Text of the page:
Results: There was no significant difference between two groups regarding SDF at baseline (53.48. 95%CI: 37.95-69.02) in cases and (56.75, 95%CI: 40.01-73.5) in controls. The average positive percentage of SDF in patients receiving ginger (17.77, 95%CI: 6.16-29.39) was lower compared with placebo (40.54, 95%CI: 23.94-57.13) after three month of treatment (p=0.02). In multivariate analysis, SDF was significantly lower in patients receiving ginger compared with placebo (mean difference: 3.21, 95%CI: 0.78-5.63, p=0.009). There were no significant differences between two groups regarding to semen parameters.
Conclusion: The present study has demonstrated that ginger in a controlled study of efficacy was effective in decreasing SDF in infertile men.
Mohsen Arbabi, Mahdi Delavari, Zohre Fakhrieh Kashan, Mohsen Taghizadeh, Hossein Hooshyar,
Volume 14, Issue 11 (11-2016)

Background: Trichomoniasis is the most common sexually transmitted protozoan diseases in the worldwide. Metronidazole is the choice drug for trichomoniasis treatment, however, metronidazole resistant Trichomonas vaginalis (T.vaginalis) has been reported. Natural products are the source of most new drugs, and Zingiber officinale (Ginger) is widely used ingredient in the traditional medicine.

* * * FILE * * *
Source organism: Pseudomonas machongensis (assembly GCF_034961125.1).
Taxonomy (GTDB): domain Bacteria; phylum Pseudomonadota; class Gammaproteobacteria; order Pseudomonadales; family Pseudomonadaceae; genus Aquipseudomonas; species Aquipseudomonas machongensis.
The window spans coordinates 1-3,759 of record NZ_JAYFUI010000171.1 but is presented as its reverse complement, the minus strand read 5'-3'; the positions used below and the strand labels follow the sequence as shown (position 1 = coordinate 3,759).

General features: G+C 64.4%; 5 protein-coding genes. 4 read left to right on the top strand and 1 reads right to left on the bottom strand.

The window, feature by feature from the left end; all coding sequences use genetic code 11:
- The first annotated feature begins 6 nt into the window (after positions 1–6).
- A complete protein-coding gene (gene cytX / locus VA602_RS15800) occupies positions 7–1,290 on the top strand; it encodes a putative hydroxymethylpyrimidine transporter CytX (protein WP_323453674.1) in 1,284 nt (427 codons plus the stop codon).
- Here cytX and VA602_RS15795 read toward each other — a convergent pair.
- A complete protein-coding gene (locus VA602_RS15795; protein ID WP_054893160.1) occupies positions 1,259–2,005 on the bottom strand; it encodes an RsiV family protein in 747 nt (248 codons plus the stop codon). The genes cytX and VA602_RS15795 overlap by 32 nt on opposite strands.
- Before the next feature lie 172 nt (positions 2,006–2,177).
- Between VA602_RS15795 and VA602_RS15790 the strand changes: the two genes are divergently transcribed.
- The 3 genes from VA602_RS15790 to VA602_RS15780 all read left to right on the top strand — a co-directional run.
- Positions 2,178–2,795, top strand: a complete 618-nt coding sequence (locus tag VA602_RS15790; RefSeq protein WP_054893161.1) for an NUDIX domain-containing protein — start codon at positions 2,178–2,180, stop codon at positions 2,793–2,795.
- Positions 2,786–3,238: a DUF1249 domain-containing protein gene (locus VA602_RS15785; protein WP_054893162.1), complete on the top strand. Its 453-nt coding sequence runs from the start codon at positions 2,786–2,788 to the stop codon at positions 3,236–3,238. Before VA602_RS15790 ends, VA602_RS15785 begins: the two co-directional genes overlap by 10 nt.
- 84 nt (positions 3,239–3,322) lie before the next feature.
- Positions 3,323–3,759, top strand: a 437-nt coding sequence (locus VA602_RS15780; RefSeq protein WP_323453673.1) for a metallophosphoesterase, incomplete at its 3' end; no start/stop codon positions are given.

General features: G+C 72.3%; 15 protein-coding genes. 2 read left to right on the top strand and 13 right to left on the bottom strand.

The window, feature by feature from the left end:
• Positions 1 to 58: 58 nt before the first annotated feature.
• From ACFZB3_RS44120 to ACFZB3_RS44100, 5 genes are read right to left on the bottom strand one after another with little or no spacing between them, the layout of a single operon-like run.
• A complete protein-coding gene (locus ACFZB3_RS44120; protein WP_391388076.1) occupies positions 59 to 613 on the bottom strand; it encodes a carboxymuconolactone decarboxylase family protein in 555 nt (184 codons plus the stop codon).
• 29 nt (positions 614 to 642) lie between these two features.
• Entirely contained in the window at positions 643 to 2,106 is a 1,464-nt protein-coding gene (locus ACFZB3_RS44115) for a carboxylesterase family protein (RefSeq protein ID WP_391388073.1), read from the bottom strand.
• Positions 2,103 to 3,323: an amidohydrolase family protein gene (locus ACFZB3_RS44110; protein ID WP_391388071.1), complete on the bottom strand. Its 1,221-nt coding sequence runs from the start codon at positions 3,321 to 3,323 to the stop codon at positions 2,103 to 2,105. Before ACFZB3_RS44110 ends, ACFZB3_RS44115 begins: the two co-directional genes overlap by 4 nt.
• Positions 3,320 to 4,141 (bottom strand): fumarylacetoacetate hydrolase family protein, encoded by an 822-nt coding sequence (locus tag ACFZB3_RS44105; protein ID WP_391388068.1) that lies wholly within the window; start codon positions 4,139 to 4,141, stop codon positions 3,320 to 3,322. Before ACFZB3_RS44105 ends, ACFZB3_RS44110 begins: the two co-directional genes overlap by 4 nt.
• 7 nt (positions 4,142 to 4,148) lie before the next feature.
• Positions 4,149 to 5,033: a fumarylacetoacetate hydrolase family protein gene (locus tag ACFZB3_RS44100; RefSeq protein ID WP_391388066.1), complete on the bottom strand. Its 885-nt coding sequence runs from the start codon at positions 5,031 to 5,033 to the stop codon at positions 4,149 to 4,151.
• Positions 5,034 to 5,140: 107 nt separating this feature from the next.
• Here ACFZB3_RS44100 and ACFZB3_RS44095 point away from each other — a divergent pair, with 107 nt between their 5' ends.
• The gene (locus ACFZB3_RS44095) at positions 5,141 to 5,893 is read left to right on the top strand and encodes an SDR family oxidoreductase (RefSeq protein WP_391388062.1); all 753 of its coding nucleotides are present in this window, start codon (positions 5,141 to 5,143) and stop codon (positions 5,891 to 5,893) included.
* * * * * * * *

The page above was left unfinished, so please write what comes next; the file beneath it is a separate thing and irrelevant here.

Objective: The aim of the present study was to determine the effect of different concentrations of the ginger ethanol extract on the growth of T.vaginalis trophozoites in vitro.
Materials and Methods: In this experimental study, 970 women who were attend in Kashan health centers were examined for T. vaginalis. Of them, 23 samples were infected with T.vaginalis. Three T. vaginalis isolates were cultured in a TYI-S-33 medium. The effect of ginger ethanol extracts and its toxicity in different concentrations (25, 50, 100, 200, 400, 800 μg/ml) on mouse macrophages were measured in triplicate exam by MTT [3-(4,5-dimethylthiazol-2-yl)-2,5-diphenyltetrazolium bromide] assay. The effect of ginger on apoptosis induction was determined by Flow cytometry.
Results: The IC50 of ginger and metronidazole were 93.8 and 0.0326 μg/ml, respectively. 12, 24 and 48 hr after adding different concentrations of extract on mouse macrophages, fatality rates in maximum dose (800 μg/ml) were 0.19, 0.26 and 0.31 respectively. Flow cytometry results showed the apoptosis rate following treatment with different concentrations of the extract after 48 hr were 17, 28.5, 42.1, 58.8, 76.3 and 100% respectively, while in the control group was 2.9%.